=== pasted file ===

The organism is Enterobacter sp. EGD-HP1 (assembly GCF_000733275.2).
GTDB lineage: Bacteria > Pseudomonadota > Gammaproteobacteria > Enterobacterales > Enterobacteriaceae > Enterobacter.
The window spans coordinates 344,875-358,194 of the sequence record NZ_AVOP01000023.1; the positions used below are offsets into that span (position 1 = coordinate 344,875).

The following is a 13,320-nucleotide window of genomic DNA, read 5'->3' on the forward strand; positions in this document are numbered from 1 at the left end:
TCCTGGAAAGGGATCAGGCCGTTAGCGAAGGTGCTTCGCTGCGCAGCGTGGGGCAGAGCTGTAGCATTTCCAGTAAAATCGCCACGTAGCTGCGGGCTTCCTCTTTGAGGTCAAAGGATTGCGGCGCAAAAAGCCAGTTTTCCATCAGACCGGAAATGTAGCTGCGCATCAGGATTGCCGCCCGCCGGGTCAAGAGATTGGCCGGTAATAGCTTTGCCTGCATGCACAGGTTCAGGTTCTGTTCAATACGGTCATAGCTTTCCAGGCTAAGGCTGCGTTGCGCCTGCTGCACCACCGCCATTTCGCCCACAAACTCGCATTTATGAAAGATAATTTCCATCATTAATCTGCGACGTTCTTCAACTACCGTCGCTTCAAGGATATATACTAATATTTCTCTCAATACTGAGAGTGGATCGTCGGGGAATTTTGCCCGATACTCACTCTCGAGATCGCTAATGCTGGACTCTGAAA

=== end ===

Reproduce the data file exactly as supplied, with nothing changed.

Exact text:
The organism is Enterobacter sp. EGD-HP1 (assembly GCF_000733275.2).
GTDB lineage: Bacteria > Pseudomonadota > Gammaproteobacteria > Enterobacterales > Enterobacteriaceae > Enterobacter.
The window spans coordinates 344,875-358,194 of the sequence record NZ_AVOP01000023.1; the positions used below are offsets into that span (position 1 = coordinate 344,875).

The following is a 13,320-nucleotide window of genomic DNA, read 5'->3' on the forward strand; positions in this document are numbered from 1 at the left end:
TCCTGGAAAGGGATCAGGCCGTTAGCGAAGGTGCTTCGCTGCGCAGCGTGGGGCAGAGCTGTAGCATTTCCAGTAAAATCGCCACGTAGCTGCGGGCTTCCTCTTTGAGGTCAAAGGATTGCGGCGCAAAAAGCCAGTTTTCCATCAGACCGGAAATGTAGCTGCGCATCAGGATTGCCGCCCGCCGGGTCAAGAGATTGGCCGGTAATAGCTTTGCCTGCATGCACAGGTTCAGGTTCTGTTCAATACGGTCATAGCTTTCCAGGCTAAGGCTGCGTTGCGCCTGCTGCACCACCGCCATTTCGCCCACAAACTCGCATTTATGAAAGATAATTTCCATCATTAATCTGCGACGTTCTTCAACTACCGTCGCTTCAAGGATATATACTAATATTTCTCTCAATACTGAGAGTGGATCGTCGGGGAATTTTGCCCGATACTCACTCTCGAGATCGCTAATGCTGGACTCTGAAA